Starter Torre M. Swanson ’12 pitched a masterful, complete-game shutout as the Engineers dispatched the Springfield College Pride, 10-0, in the first game of Saturday’s doubleheader at MIT. Given plenty of baserunners due to the erratic pitching of Springfield starter Greg Marakovits, the Engineers seized every opportunity in building an early lead for Swanson. Leading 2-0 headed into the bottom of the third inning, the Engineers combined two hits with three walks and a hit batsman to produce four runs, advancing runners on both wild pitches thrown during the inning. The six-run deficit put the game out of reach for Springfield as Swanson retired 14 straight batters to start the game. Swanson’s perfect effort was finally broken up when Pride catcher Matt Milano doubled in the bottom of the fifth. With two outs in the top of the seventh and a 10-0 lead, Swanson nearly lost the shut-out when Milano hit a hard shot down the right field line with designated hitter Karl Quist on first base. However, the ball was ruled out of play and Milano was held to a double. Swanson shut the door on Springfield and preserved the shut out with his third strikeout of the day.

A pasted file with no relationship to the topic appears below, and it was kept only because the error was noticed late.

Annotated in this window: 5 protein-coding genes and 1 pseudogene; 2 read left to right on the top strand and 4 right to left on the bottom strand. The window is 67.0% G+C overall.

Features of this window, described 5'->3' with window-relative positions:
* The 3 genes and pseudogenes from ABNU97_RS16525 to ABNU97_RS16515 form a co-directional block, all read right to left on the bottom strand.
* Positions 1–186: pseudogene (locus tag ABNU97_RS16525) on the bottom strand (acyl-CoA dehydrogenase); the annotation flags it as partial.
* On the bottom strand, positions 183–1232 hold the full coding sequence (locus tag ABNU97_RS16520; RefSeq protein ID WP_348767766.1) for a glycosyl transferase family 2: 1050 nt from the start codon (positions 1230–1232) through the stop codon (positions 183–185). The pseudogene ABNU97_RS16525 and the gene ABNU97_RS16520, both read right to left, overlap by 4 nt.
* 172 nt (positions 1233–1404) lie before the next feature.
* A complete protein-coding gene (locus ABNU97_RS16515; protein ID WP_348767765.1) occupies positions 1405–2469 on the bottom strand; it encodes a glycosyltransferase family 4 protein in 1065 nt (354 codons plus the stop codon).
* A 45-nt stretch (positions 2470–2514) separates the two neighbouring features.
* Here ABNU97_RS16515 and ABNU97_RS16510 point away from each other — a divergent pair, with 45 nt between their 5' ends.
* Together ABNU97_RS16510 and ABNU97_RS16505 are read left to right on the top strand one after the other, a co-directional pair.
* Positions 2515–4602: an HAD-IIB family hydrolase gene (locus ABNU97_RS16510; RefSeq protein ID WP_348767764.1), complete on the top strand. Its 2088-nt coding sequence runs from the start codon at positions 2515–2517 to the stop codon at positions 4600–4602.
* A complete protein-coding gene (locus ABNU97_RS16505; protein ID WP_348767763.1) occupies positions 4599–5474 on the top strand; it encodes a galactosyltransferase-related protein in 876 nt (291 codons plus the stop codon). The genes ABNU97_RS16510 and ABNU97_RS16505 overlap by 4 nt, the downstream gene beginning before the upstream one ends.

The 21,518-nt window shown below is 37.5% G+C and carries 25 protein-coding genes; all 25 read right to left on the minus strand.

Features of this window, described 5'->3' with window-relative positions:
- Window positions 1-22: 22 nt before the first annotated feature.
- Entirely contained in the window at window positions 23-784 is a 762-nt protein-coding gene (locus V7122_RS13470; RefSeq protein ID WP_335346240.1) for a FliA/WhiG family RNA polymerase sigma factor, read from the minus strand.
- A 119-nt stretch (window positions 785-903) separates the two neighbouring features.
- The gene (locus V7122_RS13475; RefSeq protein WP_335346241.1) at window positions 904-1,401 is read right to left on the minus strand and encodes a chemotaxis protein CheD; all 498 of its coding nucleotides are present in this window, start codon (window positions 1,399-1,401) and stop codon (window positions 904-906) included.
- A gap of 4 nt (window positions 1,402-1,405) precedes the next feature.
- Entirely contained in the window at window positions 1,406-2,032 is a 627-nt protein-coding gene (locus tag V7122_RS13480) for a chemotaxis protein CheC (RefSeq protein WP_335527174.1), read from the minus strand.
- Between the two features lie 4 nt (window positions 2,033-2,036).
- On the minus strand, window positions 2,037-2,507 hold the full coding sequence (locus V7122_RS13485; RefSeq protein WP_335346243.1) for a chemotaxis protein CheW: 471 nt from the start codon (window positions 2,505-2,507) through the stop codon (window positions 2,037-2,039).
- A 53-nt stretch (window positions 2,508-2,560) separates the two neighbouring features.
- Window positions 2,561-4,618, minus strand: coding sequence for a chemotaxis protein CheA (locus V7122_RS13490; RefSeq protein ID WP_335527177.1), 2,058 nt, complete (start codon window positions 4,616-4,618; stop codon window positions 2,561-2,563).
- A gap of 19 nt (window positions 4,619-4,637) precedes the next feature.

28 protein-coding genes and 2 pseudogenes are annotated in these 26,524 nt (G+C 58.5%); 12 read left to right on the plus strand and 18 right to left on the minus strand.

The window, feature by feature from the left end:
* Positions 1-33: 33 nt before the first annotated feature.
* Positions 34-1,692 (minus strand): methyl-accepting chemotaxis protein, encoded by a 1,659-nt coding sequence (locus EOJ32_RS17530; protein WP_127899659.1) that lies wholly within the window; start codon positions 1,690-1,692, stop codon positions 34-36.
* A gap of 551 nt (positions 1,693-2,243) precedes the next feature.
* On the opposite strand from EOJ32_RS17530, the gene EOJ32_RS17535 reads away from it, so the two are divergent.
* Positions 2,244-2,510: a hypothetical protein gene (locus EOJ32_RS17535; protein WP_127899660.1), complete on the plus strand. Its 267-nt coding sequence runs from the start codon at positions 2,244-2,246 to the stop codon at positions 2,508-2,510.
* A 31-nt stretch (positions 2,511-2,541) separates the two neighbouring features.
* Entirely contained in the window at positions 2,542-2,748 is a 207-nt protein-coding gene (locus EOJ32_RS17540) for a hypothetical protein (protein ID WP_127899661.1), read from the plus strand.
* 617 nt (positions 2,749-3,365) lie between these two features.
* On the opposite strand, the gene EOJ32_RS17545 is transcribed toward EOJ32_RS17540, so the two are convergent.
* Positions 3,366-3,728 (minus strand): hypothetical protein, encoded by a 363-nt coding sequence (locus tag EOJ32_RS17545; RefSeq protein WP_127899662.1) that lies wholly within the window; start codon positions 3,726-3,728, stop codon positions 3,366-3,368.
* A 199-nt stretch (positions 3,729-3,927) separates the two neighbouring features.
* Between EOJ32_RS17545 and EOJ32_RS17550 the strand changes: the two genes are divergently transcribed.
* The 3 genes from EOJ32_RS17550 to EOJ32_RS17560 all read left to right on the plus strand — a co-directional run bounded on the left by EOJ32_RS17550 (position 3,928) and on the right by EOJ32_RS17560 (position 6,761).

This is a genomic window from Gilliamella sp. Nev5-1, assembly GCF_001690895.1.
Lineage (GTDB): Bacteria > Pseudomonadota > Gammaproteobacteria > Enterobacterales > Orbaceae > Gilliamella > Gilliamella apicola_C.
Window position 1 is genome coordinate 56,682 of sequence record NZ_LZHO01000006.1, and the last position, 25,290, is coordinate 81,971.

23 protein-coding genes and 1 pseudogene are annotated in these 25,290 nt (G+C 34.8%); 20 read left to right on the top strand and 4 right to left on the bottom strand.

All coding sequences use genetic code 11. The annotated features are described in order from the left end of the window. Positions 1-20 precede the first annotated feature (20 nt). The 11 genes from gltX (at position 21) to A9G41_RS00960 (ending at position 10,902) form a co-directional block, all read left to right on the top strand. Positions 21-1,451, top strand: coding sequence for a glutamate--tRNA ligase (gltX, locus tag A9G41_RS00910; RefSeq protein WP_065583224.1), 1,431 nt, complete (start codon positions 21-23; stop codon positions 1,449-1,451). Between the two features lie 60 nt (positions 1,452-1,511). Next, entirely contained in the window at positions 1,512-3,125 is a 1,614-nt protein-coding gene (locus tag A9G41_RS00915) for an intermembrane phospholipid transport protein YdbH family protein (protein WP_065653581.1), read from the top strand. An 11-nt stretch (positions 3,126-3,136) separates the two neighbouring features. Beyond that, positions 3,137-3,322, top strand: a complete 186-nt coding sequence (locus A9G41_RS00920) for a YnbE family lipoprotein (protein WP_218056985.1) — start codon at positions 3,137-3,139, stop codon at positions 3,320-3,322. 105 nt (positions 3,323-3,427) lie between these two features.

A terrible sensation of helplessness gripped all of New England last Wednesday night. The Red Sox entered the final night of the season tied in the standings with the Tampa Bay Rays with the wild card playoff spot up for grabs. At the last possible moment, everything went awry.
Having suffered four straight losses heading into the weekend, MIT Men’s Soccer was hoping to regain momentum on Saturday at Steinbrenner Stadium. Unfortunately, with a 1-0 loss for MIT, the nationally-ranked Ephs of William College stood in their way.